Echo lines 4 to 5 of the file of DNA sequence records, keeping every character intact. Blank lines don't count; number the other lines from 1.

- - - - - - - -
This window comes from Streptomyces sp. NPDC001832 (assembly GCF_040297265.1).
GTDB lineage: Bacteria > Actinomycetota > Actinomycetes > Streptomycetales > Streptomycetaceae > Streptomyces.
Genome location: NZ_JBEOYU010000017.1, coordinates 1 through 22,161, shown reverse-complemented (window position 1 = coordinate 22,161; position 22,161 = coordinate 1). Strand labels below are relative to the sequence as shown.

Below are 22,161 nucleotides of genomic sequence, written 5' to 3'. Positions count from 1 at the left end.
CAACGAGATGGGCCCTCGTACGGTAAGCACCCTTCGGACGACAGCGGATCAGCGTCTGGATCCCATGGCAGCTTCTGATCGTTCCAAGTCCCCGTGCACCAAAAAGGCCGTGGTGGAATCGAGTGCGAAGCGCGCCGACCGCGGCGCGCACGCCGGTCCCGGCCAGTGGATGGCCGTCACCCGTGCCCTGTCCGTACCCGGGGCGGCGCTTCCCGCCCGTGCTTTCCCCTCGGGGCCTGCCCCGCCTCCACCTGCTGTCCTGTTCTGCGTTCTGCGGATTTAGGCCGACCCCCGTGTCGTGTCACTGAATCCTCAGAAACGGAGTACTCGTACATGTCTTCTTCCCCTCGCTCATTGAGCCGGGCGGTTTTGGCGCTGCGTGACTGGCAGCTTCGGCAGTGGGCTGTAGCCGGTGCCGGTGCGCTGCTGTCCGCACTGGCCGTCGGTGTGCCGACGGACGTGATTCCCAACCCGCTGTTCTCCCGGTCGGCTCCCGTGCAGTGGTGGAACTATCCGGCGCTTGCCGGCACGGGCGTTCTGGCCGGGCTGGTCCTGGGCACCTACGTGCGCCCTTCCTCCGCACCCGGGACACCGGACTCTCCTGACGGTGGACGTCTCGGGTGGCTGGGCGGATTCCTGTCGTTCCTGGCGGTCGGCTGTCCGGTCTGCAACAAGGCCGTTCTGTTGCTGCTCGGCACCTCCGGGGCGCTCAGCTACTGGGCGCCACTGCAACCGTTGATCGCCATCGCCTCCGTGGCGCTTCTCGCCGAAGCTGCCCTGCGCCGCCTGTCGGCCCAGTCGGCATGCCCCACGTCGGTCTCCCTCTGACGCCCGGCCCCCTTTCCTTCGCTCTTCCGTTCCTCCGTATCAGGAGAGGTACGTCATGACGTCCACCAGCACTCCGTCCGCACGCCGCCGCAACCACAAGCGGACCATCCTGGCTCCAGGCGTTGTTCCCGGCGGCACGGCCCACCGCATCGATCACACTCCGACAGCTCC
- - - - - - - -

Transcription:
Below are 22,161 nucleotides of genomic sequence, written 5' to 3'. Positions count from 1 at the left end.
CAACGAGATGGGCCCTCGTACGGTAAGCACCCTTCGGACGACAGCGGATCAGCGTCTGGATCCCATGGCAGCTTCTGATCGTTCCAAGTCCCCGTGCACCAAAAAGGCCGTGGTGGAATCGAGTGCGAAGCGCGCCGACCGCGGCGCGCACGCCGGTCCCGGCCAGTGGATGGCCGTCACCCGTGCCCTGTCCGTACCCGGGGCGGCGCTTCCCGCCCGTGCTTTCCCCTCGGGGCCTGCCCCGCCTCCACCTGCTGTCCTGTTCTGCGTTCTGCGGATTTAGGCCGACCCCCGTGTCGTGTCACTGAATCCTCAGAAACGGAGTACTCGTACATGTCTTCTTCCCCTCGCTCATTGAGCCGGGCGGTTTTGGCGCTGCGTGACTGGCAGCTTCGGCAGTGGGCTGTAGCCGGTGCCGGTGCGCTGCTGTCCGCACTGGCCGTCGGTGTGCCGACGGACGTGATTCCCAACCCGCTGTTCTCCCGGTCGGCTCCCGTGCAGTGGTGGAACTATCCGGCGCTTGCCGGCACGGGCGTTCTGGCCGGGCTGGTCCTGGGCACCTACGTGCGCCCTTCCTCCGCACCCGGGACACCGGACTCTCCTGACGGTGGACGTCTCGGGTGGCTGGGCGGATTCCTGTCGTTCCTGGCGGTCGGCTGTCCGGTCTGCAACAAGGCCGTTCTGTTGCTGCTCGGCACCTCCGGGGCGCTCAGCTACTGGGCGCCACTGCAACCGTTGATCGCCATCGCCTCCGTGGCGCTTCTCGCCGAAGCTGCCCTGCGCCGCCTGTCGGCCCAGTCGGCATGCCCCACGTCGGTCTCCCTCTGACGCCCGGCCCCCTTTCCTTCGCTCTTCCGTTCCTCCGTATCAGGAGAGGTACGTCATGACGTCCACCAGCACTCCGTCCGCACGCCGCCGCAACCACAAGCGGACCATCCTGGCTCCAGGCGTTGTTCCCGGCGGCACGGCCCACCGCATCGATCACACTCCGACAGCTCC